LONDON (AP) — An American fugitive accused of faking his own death to avoid a rape charge in Utah can be extradited to the U.S., a judge in Scotland ruled Wednesday, calling the man “as dishonest and deceitful as he is evasive and manipulative.”
The wanted man known in Scotland as Nicholas Rossi has fought his return since being arrested in December 2021 at a Glasgow hospital, where he was being treated for COVID-19. He repeatedly appeared in court — and in several television interviews — in a wheelchair using an oxygen mask and speaking in a British accent. He insisted he was an Irish orphan named Arthur Knight who had never set foot on American soil.
But Judge Norman McFadyen of Edinburgh Sheriff Court had previously dismissed the fugitive’s claims of mistaken identity as “implausible” and “fanciful” after the man said he had been framed by authorities who tattooed him and surreptitiously took his fingerprints while he was in a coma so they could connect him to Rossi.
“I conclude that he is as dishonest and deceitful as he is evasive and manipulative,” McFadyen said. “These unfortunate facets of his character have undoubtedly complicated and extended what is ultimately a straightforward case.”
McFadyen said Rossi had presented unreliable evidence and he was not “prepared to accept any statement of fact made by him unless it was independently supported.”
Scottish government ministers will review McFadyen’s ruling to determine whether to issue an extradition order.
U.S. authorities said Rossi is one of several aliases the 36-year-old has used and that his legal name is Nicholas Alahverdian, who faces a 2008 rape charge in Utah.
Alahverdian is charged with sexually assaulting a former girlfriend in Orem, Utah, according to the Utah County prosecutor’s office. The office said it found complaints alleging Alahverdian abused and threatened women in other states.
Authorities in Rhode Island have said Alahverdian is wanted there for failing to register as a sex offender, though his former lawyer there, Jeffrey Pine, said the charge was dropped when he left the state. The FBI has said he also faces fraud charges in Ohio, where he was convicted of sex-related charges in 2008.
Alahverdian, who grew up in Rhode Island, was an outspoken critic of the state’s Department of Children, Youth and Families. He testified before state lawmakers that he was sexually abused and tortured in temporary shelters by employees and clients and eventually shipped out of state to facilities for troubled youths.
Three years ago, he told media in Rhode Island he had late-stage non-Hodgkin lymphoma and had weeks to live. An obituary published online claimed he died Feb. 29, 2020.
About a year later, Rhode Island state police, along with Alahverdian’s former lawyer and his former foster family, cast doubt on whether he had died.
Pine, the former Rhode Island state attorney general, who represented Rossi on the misdemeanor sex offender registry charge, said he had no doubt the man claiming to be Knight is his former client. He also said he believes he suffered some kind of abuse in the foster care system.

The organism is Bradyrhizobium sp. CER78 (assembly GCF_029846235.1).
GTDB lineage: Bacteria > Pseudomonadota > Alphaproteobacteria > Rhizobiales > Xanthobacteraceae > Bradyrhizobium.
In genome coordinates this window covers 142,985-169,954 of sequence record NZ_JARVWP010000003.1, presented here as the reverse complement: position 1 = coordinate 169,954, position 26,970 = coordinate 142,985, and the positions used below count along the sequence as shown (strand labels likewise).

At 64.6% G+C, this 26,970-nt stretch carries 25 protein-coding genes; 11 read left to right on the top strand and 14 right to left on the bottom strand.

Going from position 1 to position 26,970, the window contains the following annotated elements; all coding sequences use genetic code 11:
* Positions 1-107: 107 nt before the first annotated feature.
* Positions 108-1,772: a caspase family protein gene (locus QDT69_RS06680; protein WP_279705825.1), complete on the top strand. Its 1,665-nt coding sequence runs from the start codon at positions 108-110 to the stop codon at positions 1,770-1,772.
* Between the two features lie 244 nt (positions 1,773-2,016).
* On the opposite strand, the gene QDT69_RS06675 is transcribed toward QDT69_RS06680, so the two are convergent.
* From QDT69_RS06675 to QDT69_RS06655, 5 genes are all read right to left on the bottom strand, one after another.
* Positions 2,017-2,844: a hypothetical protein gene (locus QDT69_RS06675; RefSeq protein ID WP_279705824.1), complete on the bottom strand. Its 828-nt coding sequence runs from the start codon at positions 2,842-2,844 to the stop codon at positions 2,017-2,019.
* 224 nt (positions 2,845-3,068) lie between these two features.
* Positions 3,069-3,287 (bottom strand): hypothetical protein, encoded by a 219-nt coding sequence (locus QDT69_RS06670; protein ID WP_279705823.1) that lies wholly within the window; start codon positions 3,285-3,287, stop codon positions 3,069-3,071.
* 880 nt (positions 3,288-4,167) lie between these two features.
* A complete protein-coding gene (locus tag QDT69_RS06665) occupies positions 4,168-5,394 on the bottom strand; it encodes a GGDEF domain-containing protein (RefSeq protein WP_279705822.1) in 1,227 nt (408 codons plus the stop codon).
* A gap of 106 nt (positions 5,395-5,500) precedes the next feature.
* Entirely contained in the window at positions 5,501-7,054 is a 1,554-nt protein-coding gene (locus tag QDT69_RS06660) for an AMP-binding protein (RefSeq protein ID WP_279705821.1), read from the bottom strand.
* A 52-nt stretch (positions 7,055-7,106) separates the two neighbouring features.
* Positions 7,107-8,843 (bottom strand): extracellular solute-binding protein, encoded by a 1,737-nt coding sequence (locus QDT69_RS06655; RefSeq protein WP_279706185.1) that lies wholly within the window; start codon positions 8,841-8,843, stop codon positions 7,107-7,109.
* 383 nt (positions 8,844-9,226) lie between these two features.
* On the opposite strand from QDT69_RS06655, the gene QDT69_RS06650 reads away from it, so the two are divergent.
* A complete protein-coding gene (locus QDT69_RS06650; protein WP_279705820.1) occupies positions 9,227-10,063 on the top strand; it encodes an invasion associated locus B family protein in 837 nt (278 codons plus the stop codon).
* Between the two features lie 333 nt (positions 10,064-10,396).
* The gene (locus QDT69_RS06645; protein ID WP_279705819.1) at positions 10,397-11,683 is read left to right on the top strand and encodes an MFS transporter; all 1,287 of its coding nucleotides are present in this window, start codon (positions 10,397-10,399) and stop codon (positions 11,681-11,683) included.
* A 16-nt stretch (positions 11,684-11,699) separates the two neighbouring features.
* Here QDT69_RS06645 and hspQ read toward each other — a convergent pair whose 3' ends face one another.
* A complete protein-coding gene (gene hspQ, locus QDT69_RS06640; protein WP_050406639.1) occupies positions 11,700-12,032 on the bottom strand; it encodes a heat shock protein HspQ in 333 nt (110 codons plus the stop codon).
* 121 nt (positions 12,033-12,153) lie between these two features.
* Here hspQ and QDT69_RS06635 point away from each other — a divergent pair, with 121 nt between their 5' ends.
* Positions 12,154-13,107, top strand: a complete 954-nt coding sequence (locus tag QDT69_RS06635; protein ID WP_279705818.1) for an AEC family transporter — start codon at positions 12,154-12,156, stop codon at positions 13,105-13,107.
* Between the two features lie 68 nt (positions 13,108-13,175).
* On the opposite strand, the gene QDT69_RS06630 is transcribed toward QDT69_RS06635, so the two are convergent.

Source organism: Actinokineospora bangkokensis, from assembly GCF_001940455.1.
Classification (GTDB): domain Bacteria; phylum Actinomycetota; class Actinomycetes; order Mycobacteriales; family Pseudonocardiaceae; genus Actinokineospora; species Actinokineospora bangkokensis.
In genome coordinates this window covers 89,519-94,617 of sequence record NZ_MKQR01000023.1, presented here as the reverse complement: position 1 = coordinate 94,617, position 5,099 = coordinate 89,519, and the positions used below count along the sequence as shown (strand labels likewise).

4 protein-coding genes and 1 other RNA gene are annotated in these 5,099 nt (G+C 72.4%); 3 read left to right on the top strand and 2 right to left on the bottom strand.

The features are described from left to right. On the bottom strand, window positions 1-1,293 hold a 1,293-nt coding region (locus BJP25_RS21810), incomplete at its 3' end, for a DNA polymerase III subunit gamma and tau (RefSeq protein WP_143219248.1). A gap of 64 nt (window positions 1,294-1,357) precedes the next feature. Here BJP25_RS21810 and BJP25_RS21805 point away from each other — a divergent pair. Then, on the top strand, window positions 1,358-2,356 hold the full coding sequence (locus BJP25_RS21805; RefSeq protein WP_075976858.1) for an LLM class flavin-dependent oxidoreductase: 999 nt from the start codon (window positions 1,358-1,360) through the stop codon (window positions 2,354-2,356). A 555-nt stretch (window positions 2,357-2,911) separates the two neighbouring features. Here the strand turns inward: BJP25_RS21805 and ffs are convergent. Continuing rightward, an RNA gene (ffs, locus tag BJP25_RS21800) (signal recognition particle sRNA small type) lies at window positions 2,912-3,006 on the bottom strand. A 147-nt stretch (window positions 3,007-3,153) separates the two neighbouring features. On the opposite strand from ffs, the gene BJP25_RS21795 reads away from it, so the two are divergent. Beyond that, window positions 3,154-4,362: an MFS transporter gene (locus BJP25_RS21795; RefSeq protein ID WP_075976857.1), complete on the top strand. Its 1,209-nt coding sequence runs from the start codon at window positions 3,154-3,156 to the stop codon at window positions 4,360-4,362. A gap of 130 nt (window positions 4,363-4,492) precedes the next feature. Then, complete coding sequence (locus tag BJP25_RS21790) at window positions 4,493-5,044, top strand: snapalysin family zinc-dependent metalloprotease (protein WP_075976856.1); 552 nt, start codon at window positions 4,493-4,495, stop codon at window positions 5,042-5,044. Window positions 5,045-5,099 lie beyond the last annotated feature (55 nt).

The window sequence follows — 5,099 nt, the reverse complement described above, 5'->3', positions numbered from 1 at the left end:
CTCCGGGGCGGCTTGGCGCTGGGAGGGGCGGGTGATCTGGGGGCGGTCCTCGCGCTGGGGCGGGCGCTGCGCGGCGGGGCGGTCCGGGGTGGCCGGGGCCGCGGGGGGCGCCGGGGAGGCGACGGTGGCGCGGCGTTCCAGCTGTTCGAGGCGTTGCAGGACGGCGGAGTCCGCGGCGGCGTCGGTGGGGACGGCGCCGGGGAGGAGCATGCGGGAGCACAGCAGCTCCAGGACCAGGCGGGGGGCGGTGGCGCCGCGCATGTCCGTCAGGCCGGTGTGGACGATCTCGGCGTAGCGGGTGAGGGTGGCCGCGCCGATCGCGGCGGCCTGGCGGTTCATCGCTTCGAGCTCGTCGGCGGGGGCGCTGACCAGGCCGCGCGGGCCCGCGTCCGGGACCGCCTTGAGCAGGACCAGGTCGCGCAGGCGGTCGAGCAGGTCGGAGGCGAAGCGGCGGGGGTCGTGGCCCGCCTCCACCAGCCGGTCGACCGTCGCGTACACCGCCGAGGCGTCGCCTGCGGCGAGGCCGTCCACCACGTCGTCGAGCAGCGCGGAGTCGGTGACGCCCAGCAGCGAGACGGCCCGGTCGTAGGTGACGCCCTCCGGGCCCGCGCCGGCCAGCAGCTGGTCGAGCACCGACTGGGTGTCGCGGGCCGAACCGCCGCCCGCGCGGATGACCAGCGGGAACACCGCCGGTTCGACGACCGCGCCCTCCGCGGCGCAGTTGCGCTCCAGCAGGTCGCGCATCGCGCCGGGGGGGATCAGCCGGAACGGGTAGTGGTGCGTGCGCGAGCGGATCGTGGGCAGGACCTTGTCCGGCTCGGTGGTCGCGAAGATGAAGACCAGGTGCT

“I have a feeling there’s more than a kernel of truth to his story,” he told The Associated Press on Wednesday. “But I think anyone who fakes his own death is going to have his credibility questioned.”
Rossi fired six lawyers in Scotland and had tried unsuccessfully to dismiss his latest attorney, Mungo Bovey, who sought to delay proceedings Wednesday.
Bovey argued that extraditing Rossi would be a “flagrant breach” of his human rights.
In a video link from jail, the man known in the U.K. courts as Rossi was doubled over and claimed to be sick. He did not answer when asked if he was Rossi.
The judge said he had appeared voluntarily, but in an outburst, the man said guards used physical force to put him before the camera and he called the judge “a disgrace to justice.”
The prosecutor has said the inmate did not suffer from any condition that would prevent his extradition.
During a hearing in June, the jailed man said the muscles in his legs had atrophied so much that he needed a wheelchair and couldn’t lift his arms over his head.
Psychiatrists who examined him found no signs of acute mental illness and a doctor questioned his need for a wheelchair, saying his legs were strong and athletic. Dr. Barbara Mundweil said she had seen video of him kicking a prison officer in the face.
Former Rhode Island state Rep. Brian Coogan said he had grown to like Alahverdian so much when he worked as a teenage page in the Statehouse that he considered adopting him at one point.
But a family court judge talked him out of it, saying the boy was a “monster” who would ruin his life. When Alahverdian tried to reconcile years later and told him he was dying, Coogan said he didn’t believe it and called him a con artist.
He was overjoyed to learn of the ruling.
“I pumped my fists and yelled as loud as I could and burned the back of my throat,” Coogan said. “It’s been a long time I’ve been waiting for this kid to come to justice.”
Pratt reported from Boston.